UPDATE #2: Looks like the Kindle library lending options are live for the JCLC system!
UPDATE : OverDrive has released a statement saying that the library system will work with WhisperSync to push notes, bookmarks, etc. to the ebook if you buy it or check it out again. But you still can only download library ebooks via WiFi or the USB cable. /stop/
News broke today that Amazon officially started letting people, in select parts of Washington state, check out and read library books on their Kindles. This program is in partnership with OverDrive, which is a good move I think, but Amazon should have worked harder to integrate. For starters, they’re wrapping all of the ePubs in their proproetary .tpz format. Whatever. But the “ugh” part really kicks in during checkout.
Checking out JCLC books via the OverDrive app is a painless one, once you get the Adobe DRM straight. But Amazon has added a couple more clicks and a couple more steps to the process. So to read library books on your Kindle you:
- log in to your library
- check out book
- which take you to Amazon.com where you have to log in there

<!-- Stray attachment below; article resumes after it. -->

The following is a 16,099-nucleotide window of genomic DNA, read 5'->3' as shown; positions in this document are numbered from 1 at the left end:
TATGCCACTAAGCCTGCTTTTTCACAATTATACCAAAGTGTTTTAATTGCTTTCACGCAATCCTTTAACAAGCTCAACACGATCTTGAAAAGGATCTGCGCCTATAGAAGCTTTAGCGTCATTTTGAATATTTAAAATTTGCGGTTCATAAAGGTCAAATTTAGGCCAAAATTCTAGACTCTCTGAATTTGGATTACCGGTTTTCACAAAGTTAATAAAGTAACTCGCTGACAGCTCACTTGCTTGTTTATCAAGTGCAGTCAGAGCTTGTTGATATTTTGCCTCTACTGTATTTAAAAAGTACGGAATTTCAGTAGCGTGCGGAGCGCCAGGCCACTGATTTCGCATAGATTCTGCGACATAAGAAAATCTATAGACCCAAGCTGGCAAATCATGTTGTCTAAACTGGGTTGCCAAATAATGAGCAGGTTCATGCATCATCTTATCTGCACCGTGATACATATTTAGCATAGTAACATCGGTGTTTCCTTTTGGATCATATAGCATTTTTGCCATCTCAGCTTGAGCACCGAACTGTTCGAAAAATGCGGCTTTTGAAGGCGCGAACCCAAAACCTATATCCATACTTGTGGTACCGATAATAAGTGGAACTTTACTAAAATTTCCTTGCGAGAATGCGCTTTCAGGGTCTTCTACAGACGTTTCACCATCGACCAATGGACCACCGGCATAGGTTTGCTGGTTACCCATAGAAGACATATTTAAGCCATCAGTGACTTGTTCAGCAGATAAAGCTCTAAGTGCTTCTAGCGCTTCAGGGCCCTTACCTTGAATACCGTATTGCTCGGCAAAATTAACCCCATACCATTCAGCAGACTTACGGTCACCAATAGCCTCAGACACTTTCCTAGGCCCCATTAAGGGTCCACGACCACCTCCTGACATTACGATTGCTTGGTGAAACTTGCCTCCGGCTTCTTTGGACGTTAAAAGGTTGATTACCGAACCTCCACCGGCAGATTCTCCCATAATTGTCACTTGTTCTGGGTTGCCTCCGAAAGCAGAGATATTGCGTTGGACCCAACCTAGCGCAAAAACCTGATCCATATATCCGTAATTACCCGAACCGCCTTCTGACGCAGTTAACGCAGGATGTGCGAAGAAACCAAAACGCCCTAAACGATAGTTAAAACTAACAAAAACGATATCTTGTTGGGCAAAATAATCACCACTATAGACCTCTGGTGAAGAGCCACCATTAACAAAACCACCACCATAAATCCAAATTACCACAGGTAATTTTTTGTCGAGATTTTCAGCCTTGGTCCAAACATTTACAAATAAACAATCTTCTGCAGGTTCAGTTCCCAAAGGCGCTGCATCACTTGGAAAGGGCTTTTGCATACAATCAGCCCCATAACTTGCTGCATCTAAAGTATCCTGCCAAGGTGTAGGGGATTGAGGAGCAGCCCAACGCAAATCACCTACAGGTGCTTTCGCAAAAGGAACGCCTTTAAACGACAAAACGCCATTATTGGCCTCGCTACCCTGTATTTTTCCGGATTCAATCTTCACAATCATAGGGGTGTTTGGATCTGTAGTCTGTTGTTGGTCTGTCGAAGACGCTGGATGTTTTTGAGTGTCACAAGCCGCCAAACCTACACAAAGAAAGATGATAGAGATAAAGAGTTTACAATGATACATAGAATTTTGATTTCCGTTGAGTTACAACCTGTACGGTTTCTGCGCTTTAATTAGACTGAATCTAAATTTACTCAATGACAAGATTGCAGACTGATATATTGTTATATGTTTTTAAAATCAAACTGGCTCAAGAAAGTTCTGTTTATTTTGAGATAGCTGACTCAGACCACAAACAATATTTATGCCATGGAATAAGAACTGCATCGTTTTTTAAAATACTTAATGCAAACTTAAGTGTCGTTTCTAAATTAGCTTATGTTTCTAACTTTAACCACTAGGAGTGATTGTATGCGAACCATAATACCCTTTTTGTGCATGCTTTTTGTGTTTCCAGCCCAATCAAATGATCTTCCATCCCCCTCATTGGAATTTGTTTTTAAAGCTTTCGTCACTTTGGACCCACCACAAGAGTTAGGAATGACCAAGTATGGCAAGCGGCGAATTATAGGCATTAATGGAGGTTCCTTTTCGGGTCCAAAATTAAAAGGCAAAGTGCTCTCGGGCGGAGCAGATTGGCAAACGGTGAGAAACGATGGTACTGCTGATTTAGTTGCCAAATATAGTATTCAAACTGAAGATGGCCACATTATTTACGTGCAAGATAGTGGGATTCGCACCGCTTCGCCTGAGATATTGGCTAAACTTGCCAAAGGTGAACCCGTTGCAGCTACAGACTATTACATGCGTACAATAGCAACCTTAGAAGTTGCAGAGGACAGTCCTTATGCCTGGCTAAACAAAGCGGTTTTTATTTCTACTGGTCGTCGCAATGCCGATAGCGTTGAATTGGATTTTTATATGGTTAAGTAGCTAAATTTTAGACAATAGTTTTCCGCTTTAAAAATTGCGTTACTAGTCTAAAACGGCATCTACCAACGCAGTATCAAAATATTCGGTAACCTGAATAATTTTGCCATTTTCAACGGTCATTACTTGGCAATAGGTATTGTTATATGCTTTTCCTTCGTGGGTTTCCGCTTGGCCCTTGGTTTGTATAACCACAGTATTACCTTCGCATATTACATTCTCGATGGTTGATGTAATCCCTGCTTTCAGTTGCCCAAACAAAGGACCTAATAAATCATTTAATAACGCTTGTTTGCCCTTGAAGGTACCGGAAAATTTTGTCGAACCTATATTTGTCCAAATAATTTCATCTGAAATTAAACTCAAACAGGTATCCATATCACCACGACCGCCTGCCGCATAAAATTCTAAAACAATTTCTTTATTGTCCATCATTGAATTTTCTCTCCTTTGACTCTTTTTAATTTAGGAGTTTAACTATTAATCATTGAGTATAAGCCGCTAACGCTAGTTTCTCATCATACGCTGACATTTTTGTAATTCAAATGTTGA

- check out book there which lets you download the file
- hook your Kindle up via USB, drag and drop the Kindle library book
Now I don’t live in Seattle and have yet to do this myself. I’m very thankful to the Seattle Times crew and their detailed photos and coverage.
I am not a software engineer and I’m sure it’s very hard to get the big independent systems to work together on something as complicated as checking out files that need to expire. But it’s Amazon! If anyone has the customer-centered focus, skills and dollars, to bring harmony to the library>>OverDrive>>Kindle>>library cycle, it’s them.
No word yet on when the rest of the country might get the service, but no doubt Kindle users will be very glad to have access to their library’s ebook collections, no matter how cumbersome the checkout process gets.